Weekend Reads

Need classroom decor inspiration? These educators have got you covered.

This school year, students will spend about 1,000 hours in school —making their classrooms a huge part of their learning experience.

We’re recognizing educators who’ve poured on the pizazz to make students feel welcome. From a 9th-grade “forensics lab” decked out in caution tape to a classroom stage complete with lights to get first graders pumped about public speaking, these crafty teachers have gone above and beyond to create great spaces.

Got a classroom of your own to show off? Know someone that should be on this list? Let us know!

Jaclyn Flores, First Grade Dual Language, Rochester, New York
“Having a classroom that is bright, cheerful, organized and inviting allows my students to feel pride in their classroom as well as feel welcome. My students look forward to standing on the stage to share or sitting on special chairs to dive into their learning. This space is a safe place for my students and we take pride in what it has become.”

Jasmine, Pre-K, Las Vegas, Nevada
“My classroom environment helps my students because providing calming colors and a home-like space makes them feel more comfortable in the classroom and ready to learn as first-time students!”

 

Oneika Osborne, 10th Grade Reading, Miami Southridge Senior High School, Miami, Florida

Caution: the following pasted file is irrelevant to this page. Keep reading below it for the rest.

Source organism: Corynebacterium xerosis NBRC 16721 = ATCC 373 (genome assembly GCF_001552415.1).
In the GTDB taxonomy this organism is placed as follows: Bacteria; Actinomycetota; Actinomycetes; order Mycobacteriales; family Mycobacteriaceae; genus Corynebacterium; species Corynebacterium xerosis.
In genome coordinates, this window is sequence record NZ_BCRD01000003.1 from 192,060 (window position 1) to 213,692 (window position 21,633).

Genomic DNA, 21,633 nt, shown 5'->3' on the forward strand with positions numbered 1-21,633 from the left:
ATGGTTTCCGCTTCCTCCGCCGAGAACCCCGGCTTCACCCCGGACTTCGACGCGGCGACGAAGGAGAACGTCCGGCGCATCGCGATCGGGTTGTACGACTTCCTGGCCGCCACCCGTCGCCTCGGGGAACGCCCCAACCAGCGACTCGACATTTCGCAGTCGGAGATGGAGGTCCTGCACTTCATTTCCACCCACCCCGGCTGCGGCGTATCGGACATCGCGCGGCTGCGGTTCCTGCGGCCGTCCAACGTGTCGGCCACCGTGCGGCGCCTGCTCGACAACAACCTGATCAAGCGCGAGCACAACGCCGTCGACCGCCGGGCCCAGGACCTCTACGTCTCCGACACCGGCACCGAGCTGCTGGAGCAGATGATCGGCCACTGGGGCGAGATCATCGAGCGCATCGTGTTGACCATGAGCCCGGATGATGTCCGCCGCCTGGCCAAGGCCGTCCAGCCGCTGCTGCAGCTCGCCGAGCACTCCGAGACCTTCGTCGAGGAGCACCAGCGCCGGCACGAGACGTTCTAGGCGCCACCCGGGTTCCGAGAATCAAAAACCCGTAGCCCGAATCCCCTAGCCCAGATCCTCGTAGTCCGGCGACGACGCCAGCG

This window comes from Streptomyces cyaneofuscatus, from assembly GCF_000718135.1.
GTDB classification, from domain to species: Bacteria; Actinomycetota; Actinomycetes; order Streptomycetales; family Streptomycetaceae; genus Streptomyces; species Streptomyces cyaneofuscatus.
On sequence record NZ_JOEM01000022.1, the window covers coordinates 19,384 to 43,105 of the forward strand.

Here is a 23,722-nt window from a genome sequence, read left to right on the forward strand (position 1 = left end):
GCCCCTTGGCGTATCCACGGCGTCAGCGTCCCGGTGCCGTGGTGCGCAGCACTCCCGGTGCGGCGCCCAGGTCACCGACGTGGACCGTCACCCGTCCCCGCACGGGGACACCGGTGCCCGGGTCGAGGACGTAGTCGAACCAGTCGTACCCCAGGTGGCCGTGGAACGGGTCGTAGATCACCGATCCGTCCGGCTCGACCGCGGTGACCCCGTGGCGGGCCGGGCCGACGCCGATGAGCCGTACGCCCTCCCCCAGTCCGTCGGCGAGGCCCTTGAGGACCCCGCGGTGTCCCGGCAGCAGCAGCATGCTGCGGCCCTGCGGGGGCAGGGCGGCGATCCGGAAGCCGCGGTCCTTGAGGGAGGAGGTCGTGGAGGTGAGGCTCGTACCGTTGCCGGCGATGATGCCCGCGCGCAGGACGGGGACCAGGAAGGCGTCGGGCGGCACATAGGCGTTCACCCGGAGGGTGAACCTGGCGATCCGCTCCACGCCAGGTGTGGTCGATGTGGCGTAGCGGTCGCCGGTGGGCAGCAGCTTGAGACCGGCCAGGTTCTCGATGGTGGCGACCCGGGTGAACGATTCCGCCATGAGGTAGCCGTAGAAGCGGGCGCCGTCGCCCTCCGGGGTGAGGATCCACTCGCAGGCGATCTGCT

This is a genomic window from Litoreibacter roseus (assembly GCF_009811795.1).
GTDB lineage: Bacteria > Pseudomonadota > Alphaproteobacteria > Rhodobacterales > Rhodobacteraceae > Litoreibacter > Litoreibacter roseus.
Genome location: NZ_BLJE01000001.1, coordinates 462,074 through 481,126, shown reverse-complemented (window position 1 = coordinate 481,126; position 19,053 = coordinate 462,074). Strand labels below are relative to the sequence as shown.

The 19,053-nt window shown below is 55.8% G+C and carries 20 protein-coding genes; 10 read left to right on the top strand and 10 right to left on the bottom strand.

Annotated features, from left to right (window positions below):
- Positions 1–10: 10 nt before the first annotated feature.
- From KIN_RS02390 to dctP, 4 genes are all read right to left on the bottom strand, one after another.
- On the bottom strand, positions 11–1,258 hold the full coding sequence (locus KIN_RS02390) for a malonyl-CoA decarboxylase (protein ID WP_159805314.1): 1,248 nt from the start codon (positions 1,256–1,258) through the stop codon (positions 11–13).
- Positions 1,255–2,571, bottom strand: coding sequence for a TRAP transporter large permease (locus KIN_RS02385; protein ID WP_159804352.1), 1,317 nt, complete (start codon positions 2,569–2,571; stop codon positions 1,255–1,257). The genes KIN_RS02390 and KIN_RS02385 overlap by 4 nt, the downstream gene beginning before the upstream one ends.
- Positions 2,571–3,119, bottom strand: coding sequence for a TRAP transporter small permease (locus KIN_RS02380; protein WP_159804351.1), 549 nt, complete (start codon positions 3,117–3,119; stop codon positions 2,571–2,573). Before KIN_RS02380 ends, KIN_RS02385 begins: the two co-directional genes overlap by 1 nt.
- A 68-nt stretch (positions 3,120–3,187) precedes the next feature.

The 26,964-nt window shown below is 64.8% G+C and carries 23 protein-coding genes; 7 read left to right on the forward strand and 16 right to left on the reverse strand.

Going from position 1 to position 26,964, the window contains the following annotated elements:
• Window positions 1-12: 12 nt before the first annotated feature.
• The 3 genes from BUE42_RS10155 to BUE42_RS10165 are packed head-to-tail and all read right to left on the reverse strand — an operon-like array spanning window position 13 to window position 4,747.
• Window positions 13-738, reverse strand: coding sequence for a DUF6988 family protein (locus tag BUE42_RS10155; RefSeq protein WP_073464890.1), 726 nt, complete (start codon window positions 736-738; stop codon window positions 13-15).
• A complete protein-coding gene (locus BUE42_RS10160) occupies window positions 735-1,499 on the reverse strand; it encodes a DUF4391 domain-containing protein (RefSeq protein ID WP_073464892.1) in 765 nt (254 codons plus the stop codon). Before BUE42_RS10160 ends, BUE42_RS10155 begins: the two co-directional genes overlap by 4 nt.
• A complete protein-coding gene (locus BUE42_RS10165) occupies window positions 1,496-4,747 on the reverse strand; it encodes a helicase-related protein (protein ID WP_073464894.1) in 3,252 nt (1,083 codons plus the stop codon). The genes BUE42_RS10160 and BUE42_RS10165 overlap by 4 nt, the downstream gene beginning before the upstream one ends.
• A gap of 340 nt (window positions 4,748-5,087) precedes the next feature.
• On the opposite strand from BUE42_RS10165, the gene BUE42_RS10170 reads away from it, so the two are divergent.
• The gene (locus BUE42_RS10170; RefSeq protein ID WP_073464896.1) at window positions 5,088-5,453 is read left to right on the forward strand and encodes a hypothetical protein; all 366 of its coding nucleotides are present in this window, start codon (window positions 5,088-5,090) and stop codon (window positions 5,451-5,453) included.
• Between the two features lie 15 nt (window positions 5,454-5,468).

“My classroom environment invites all of my students to constantly be in a state of celebration and self-empowerment at all points of the learning process. With inspirational quotes, culturally relevant images, and an explosion of color, my classroom sets the tone for the day every single day as soon as we walk in. It is one of optimism, power, and of course glitter.”

Kristen Poindexter, Kindergarten, Spring Mill Elementary School, Indianapolis, Indiana
“I try very hard to make my classroom a place where memorable experiences happen. I use songs, finger plays, movement, and interactive activities to help cement concepts in their minds. It makes my teacher heart so happy when past students walk by my classroom and start their sentence with, “Remember when we…?”. We recently transformed our classroom into a Mad Science Lab where we investigated more about our 5 Senses.”

 

Brittany, 9th Grade Biology, Dallas, Texas
“I love my classroom environment because I teach Biology, it’s easy to relate every topic back to Forensics and real-life investigations! Mystery always gets the students going!”

 

Ms. Heaton, First Grade, Westampton, New Jersey
“As an educator, it is my goal to create a classroom environment that is positive and welcoming for students. I wanted to create a learning environment where students feel comfortable and in return stimulates student learning. A classroom is a second home for students so I wanted to ensure that the space was bright, friendly, and organized for the students to be able to use each and every day.”

D’Essence Grant, 8th Grade ELA, KIPP Houston, Houston, Texas
“Intentionally decorating my classroom was my first act of showing my students I care about them. I pride myself on building relationships with my students and them knowing I care about them inside and outside of the classroom. Taking the time to make the classroom meaningful and creative as well building a safe place for our community helps establish an effective classroom setting.”

 

Jayme Wiertzema, Elementary Art, Worthington, Minnesota